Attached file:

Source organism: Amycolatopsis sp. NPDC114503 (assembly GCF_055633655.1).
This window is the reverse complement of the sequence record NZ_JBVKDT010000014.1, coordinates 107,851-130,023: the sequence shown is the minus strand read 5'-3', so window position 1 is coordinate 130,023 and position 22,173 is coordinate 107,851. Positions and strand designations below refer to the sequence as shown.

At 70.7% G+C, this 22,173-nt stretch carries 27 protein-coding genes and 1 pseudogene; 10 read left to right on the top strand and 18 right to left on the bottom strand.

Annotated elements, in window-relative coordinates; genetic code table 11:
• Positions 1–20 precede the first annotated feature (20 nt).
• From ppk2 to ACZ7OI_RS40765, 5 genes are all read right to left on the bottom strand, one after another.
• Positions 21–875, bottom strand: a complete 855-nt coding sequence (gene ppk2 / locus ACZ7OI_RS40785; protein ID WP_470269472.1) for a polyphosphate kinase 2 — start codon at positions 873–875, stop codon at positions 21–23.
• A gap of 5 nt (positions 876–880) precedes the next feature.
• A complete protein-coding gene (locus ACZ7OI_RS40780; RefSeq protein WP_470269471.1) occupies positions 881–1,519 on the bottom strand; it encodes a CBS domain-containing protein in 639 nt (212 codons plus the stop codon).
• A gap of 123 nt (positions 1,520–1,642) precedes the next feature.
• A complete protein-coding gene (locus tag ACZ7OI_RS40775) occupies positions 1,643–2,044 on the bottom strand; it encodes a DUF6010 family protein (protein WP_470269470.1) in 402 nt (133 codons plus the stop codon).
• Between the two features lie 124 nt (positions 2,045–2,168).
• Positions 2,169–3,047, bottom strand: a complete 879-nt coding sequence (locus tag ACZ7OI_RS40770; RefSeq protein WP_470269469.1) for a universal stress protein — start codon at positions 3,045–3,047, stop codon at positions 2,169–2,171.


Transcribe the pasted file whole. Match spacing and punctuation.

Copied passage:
Source organism: Amycolatopsis sp. NPDC114503 (assembly GCF_055633655.1).
This window is the reverse complement of the sequence record NZ_JBVKDT010000014.1, coordinates 107,851-130,023: the sequence shown is the minus strand read 5'-3', so window position 1 is coordinate 130,023 and position 22,173 is coordinate 107,851. Positions and strand designations below refer to the sequence as shown.

At 70.7% G+C, this 22,173-nt stretch carries 27 protein-coding genes and 1 pseudogene; 10 read left to right on the top strand and 18 right to left on the bottom strand.

Annotated elements, in window-relative coordinates; genetic code table 11:
• Positions 1–20 precede the first annotated feature (20 nt).
• From ppk2 to ACZ7OI_RS40765, 5 genes are all read right to left on the bottom strand, one after another.
• Positions 21–875, bottom strand: a complete 855-nt coding sequence (gene ppk2 / locus ACZ7OI_RS40785; protein ID WP_470269472.1) for a polyphosphate kinase 2 — start codon at positions 873–875, stop codon at positions 21–23.
• A gap of 5 nt (positions 876–880) precedes the next feature.
• A complete protein-coding gene (locus ACZ7OI_RS40780; RefSeq protein WP_470269471.1) occupies positions 881–1,519 on the bottom strand; it encodes a CBS domain-containing protein in 639 nt (212 codons plus the stop codon).
• A gap of 123 nt (positions 1,520–1,642) precedes the next feature.
• A complete protein-coding gene (locus tag ACZ7OI_RS40775) occupies positions 1,643–2,044 on the bottom strand; it encodes a DUF6010 family protein (protein WP_470269470.1) in 402 nt (133 codons plus the stop codon).
• Between the two features lie 124 nt (positions 2,045–2,168).
• Positions 2,169–3,047, bottom strand: a complete 879-nt coding sequence (locus tag ACZ7OI_RS40770; RefSeq protein WP_470269469.1) for a universal stress protein — start codon at positions 3,045–3,047, stop codon at positions 2,169–2,171.